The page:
Death of a Wish – Divine, furious

How many times have you played a game that seethed? One that had such a clear voice of absolute fury? I can’t really remember the last time I played a game that was so viscerally charged with one emotion in all its violent depths. Death of a Wish is god damn furious. It is fast, it is loud, and it is an incredible experience.

There is, however, one caveat that I’m going to discuss as early as possible. As a player, I can suffer from headaches and eyestrain, but only under certain conditions. Death of a Wish unfortunately checked the lot. I was able to alleviate this, mercifully, by reducing the screenshake. This made it playable for me, instead of a ten minute speed-run to agony. I’m really greatful for the developer, melessthanthree, including this.

I am, however, torn about this for an incredibly stupid reason. I adore this game’s camerawork, and reducing the screenshake tones it down. The game remains a stylistic masterclass, mind, but here is a camera that rushes, jumps, snaps and zooms. It dances with you as you collide with the enemies, a lockstep ballet of snappy rhythms and jarring cuts. The game is delivered in this stark sketch of wobbling lines and scant detail. It’s a debasing thing of beauty, but holy hell did it hurt my head initially.

It can be so incredibly chaotic.

Speaking of hurt — the story! The characters! Common opinion between some writers I know is that you generally want to build up to the part where you grab the reader/viewer/player by the throat. It’s a view I respect, but you know what else is great? Going full octane from the start, and finding ways to push the emotional limit even further. This is an incredibly tricky thing to land, as you can veer straight into unintentional comedy. melessthanthree nailed it. 

Death of a Wish is (as I understand it) a sequel to Lucah: Born of a Dream, and takes the same style and tone, and ramps that all up to 11. It is melodrama — the emotions are sky high, the stakes apocalyptic. Every character is in the throes of howling in pain in some variety. It is this beautiful thing of raging against the oppressor trying to reclaim yourself in impossible odds, and accepting the self in all its scars and flaws. Once again: melessthanthree nailed it.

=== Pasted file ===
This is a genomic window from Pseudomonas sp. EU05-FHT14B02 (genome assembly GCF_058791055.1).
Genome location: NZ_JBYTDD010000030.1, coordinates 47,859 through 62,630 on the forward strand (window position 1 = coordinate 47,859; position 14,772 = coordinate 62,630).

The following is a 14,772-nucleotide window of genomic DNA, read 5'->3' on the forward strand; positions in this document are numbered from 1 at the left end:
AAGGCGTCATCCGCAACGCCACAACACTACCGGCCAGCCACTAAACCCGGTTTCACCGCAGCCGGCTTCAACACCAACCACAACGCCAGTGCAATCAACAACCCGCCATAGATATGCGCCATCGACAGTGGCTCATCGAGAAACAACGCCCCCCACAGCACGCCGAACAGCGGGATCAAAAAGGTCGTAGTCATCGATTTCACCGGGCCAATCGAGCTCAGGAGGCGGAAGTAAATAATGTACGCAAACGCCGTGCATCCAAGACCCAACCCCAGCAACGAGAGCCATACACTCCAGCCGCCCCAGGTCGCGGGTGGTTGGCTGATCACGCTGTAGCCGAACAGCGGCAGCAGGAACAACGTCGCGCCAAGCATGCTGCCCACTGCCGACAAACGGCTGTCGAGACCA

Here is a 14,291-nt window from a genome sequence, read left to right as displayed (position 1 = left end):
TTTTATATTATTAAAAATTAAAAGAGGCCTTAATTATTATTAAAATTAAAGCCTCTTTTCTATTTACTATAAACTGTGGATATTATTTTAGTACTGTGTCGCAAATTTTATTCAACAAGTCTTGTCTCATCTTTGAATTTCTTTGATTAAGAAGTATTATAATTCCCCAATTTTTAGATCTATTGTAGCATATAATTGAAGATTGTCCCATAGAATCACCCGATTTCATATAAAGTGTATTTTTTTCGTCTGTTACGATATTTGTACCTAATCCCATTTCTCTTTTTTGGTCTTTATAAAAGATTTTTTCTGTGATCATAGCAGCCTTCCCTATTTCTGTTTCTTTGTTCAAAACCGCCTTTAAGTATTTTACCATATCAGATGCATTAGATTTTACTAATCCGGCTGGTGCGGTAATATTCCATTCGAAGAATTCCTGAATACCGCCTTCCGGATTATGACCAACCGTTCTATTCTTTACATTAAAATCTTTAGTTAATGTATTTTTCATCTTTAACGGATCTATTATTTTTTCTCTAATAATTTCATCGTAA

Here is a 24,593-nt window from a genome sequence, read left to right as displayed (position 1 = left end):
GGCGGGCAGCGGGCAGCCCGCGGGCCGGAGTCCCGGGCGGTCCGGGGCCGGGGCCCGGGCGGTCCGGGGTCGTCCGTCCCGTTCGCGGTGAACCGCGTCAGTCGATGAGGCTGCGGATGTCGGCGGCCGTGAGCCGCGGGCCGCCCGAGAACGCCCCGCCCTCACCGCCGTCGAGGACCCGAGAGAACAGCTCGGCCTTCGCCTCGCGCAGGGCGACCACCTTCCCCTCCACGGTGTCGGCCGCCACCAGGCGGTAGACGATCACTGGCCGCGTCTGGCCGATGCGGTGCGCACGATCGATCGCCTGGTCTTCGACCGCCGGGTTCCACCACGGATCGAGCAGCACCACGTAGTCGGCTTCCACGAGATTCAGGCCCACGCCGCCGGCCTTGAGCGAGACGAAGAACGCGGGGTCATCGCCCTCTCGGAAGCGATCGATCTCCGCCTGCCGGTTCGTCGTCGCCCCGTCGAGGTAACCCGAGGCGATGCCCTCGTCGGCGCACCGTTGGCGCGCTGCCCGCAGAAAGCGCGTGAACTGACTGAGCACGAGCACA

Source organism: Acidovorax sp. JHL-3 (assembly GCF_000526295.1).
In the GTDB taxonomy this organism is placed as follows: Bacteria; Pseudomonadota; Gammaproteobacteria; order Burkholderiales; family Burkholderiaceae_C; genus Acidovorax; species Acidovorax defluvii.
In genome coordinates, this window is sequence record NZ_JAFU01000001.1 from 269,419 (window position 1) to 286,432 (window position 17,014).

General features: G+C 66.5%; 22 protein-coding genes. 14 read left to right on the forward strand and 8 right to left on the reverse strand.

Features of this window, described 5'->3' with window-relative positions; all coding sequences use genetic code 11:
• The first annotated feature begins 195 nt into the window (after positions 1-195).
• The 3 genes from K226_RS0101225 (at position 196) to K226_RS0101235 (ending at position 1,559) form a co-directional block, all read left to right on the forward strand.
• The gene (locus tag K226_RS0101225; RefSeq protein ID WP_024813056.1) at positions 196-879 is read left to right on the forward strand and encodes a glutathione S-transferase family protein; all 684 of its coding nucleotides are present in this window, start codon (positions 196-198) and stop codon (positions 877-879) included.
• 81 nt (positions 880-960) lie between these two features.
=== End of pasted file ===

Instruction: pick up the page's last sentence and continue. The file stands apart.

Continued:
And I haven’t even gotten to the combat! Bloody hell. This was a complete surprise to me — historically, I do not like character action. As soon as I’m graded for how badly I’ve done at maintaining the appearance of skill, my brain loses interest. I am not good at action games, and the Devil May Cry’s and Ultrakill’s do not work for me. This? Couldn’t get enough. Give me that S rank, tell me I’m stylish and superb (on easy difficulty — judge me all you wish) please dear game. Then it goes ahead and ties that back into an esoteric narrative system. Good lord, wonderful stuff. 

This is perhaps the last game I would expect to be borderline clapping in glee at. It is this furious examination of religious trauma, systemic oppression and guilt. It is abrasive to a potentially painful extent in its aesthetics. But a repeated theme here: melessthanthree has nailed every single facet with such panache and skill, you cannot help but applaud the skill and bravado on show. 

I really hope the development team takes a goddamn bow, has a well earned rest and comes back in the future with another game. I’ll be there day and date. With paracetamol.

Death of a Wish is available now on PC and Nintendo Switch. 

Lucah: Born of a Dream, the developer’s equally special previous game, is available on PC and Nintendo Switch. 

Please play both.

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